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Discussion Starter #1 (Edited by Moderator)
What year are you riding? How many miles? What oil (be specific) you useing? HERE is the BIGGEY, WHAT TEMPERATURE?

I've found that maybe the best place to measure temperature, is the center of the oil filter cap, with a infrared thermometer. Can do it while riding, with cruise control. Even uphill, 4th gear, full throttle, 7200RPM. (I will advise against this tactic, for safety reasons)

The Specs call for,
10W40 (I assume petroleum) probably does not matter if you have SYNTHETIC
194 degrees F., thats 90 degrees C. to you WILLY's.
4000 RPM
Correct.

I beleive, I have found a way to IMPROVE IT. After 2 1/2--3 years.

STOP THE LEAKAGE!!!!!!!!!!!!!!!!!!!!!!!!!!!!!!!!!

Willys wanted MORE, I wanted LESS. GO FIGURE!

1987 KL650-A1
64,160 MILES
Kawasaki 10W40 petroleum
13 PSI @ 194 f. @4000RPM

IT was MORE!
pdwestman
 

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Discussion Starter #2
Can ANYBODY recite the oil pressure for a 1984-1986 KLR600?
pdwestman
 

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I bought the gauge but left it at that after learning that it was such a wide band of pressures from idle to full RPM or cruising RPMs.
I have the infra red tester.....but haven't used it in this respect eyt. My bike is still waiting to be started up for the first time after all of this season's modifications.
I have read there are a few locations to tap into at. I do like the place that gets the highest pressure for sure. But also worry about IF the head is getting fed the full amount seeing as it's the most suceptable for oil starvation issues.
I am all ears and will PM you and we can discuss it....thanks.
 

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Can ANYBODY recite the oil pressure for a 1984-1986 KLR600?
pdwestman
11-21 psi @ 4000 rpm (Clymer, p. 155 (2003 Edition).

Wattman has measured oil pressures approaching 70 psi on a cold bike (data on the Thermo-Bob website: http://www.watt-man.com/uploads/KLROilPressure.pdf ), the figure in the Clymer manual at 4000 rpm obviously is measured at normal oil operating temperature (ca., 194 degrees F.).

Since oil is an incompressible liquid, and pressure is equal in all directions in a closed system, I'd imagine the oil pressure at the factory oil pressure measurement port (adapter and gauge required) would provide a valid indication of the lubrication system's dynamic health.
 

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In a perfect world maybe but in the real world where anything can alter the path of oil to each area then I disagree. With our engines it's the head that we need to be overly concerned with, seeing as how so many have ruined their cam bearings etc. When you have as much money as I or some do in their engines it becomes more of a thought that what if....?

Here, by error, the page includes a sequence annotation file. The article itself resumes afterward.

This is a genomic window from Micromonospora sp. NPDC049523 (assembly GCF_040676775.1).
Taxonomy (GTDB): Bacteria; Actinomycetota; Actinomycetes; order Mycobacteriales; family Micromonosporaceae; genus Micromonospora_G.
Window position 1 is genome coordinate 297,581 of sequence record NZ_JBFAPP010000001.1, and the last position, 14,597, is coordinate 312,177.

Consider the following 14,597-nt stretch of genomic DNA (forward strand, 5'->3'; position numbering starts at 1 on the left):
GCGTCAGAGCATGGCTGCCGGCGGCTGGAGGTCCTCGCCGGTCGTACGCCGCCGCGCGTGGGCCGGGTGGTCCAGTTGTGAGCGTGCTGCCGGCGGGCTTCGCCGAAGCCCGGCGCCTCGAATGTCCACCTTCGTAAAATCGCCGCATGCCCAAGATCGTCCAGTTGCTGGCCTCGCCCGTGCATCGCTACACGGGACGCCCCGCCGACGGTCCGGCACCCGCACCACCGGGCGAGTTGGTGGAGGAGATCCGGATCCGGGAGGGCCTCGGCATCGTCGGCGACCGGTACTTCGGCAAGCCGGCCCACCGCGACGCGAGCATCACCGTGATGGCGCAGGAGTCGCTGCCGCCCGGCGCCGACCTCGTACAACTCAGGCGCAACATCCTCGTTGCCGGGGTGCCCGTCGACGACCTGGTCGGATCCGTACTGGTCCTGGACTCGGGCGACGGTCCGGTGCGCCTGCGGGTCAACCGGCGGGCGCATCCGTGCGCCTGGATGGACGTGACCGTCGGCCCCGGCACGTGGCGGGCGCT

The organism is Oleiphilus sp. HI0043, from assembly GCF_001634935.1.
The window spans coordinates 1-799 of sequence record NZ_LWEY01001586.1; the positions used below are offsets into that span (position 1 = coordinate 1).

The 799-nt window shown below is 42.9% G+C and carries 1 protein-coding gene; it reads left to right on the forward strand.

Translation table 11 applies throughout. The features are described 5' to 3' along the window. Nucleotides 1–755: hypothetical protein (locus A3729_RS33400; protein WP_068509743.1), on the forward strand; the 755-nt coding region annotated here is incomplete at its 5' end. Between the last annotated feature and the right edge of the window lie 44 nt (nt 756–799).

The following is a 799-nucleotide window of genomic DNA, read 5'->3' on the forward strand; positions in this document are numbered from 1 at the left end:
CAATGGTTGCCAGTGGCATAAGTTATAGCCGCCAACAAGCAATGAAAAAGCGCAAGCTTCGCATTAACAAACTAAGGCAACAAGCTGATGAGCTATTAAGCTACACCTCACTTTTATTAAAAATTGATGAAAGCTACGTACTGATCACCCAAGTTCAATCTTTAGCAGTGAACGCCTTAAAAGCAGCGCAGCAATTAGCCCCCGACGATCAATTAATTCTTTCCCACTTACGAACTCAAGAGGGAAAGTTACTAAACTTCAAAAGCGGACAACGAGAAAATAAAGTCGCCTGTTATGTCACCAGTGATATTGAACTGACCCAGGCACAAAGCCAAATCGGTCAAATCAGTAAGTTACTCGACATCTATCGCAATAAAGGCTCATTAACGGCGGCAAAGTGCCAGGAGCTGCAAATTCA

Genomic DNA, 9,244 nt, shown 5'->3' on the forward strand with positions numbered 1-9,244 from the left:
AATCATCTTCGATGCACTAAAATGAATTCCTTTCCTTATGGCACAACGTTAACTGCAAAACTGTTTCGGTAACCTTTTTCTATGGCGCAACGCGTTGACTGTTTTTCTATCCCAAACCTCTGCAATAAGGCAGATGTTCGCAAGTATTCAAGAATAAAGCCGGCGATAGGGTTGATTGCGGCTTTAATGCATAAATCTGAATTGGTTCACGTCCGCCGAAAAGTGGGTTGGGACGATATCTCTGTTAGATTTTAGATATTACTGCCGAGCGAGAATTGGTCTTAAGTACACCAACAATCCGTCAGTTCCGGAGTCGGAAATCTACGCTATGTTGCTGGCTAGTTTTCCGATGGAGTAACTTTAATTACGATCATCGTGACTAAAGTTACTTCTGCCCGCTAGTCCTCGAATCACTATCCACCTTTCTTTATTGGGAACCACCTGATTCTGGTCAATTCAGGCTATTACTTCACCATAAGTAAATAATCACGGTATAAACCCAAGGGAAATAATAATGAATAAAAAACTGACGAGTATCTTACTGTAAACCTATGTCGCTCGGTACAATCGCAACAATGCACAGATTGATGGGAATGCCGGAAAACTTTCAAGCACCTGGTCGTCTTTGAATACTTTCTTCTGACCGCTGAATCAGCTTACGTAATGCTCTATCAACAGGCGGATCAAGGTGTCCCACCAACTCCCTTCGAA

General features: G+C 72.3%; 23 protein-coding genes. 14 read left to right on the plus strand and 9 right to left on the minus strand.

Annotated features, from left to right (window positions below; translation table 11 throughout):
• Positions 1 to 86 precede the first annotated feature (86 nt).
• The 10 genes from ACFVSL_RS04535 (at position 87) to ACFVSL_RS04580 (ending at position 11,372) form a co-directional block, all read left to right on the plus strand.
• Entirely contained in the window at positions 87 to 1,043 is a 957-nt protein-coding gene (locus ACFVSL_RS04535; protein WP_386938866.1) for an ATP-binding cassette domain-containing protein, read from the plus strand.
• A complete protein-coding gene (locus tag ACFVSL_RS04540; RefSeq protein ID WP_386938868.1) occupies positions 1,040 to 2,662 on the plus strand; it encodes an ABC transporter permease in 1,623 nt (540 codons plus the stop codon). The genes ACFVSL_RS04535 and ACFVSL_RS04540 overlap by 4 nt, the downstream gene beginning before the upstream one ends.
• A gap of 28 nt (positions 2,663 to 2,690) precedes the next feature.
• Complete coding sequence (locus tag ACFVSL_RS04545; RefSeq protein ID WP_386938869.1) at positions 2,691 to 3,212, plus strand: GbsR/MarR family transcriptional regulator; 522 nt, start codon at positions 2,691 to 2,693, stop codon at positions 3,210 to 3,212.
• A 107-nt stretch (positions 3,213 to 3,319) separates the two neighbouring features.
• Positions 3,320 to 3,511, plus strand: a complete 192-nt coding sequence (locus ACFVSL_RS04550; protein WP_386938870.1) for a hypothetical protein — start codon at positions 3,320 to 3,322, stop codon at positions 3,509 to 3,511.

It sort of isn't a closed system imho as the oil is basically dumped after it gets past the cam caps or cam bearings. It free falls into the sump to be pressurized all over again. If it was a closed system there should be pressure at all times within the loop of travel the oil lives in. In our systems it has one point where it's free of any pressure and then needs to be sent back into service so to speak.
Yes I have read that the pressures go from the numbers you have suggested. That is a problem when buying a gauge to easily read the pressures. If you get the 0-100 psi gauge it's almost a waste of time trying to accurately read the pressure when it's around the 11-14 psi range. So you buy the 0-30 or 0-60 psi gauge and then you have an over pressure situation for the gauge and risk damaging it just to be able to see more accurately the low pressures our bikes run at. So it is a problem in tht respect. This is why I haven't installed my gauge yet. I could buy a digital gauge but I haven't looked for one thinking that they would be expensive so to speak. Even the dial gauges aren't that cheap if you get a good one.
So, that is where I am at this time with my oil system gauge wise........still thinking about the costs etc and also where exactly I wish to pull this information from. I would like to see the pressure just before it arrives at the head at the banjo fitting but.......that only gives me one location compared to the whle system as in closer to the pump before it starts to split the pressures into it's different systems. I know it's very unlikely that the lower end will starve for oil unless the top had already been run almost dry. So once again it's the head that is imho the most important location to watch oil pressures. I haven't seen where it was the oil pump itself that failed it's usually the lack of oil in the sump that causes the oil issues.
 

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In a perfect world maybe but in the real world where anything can alter the path of oil to each area then I disagree.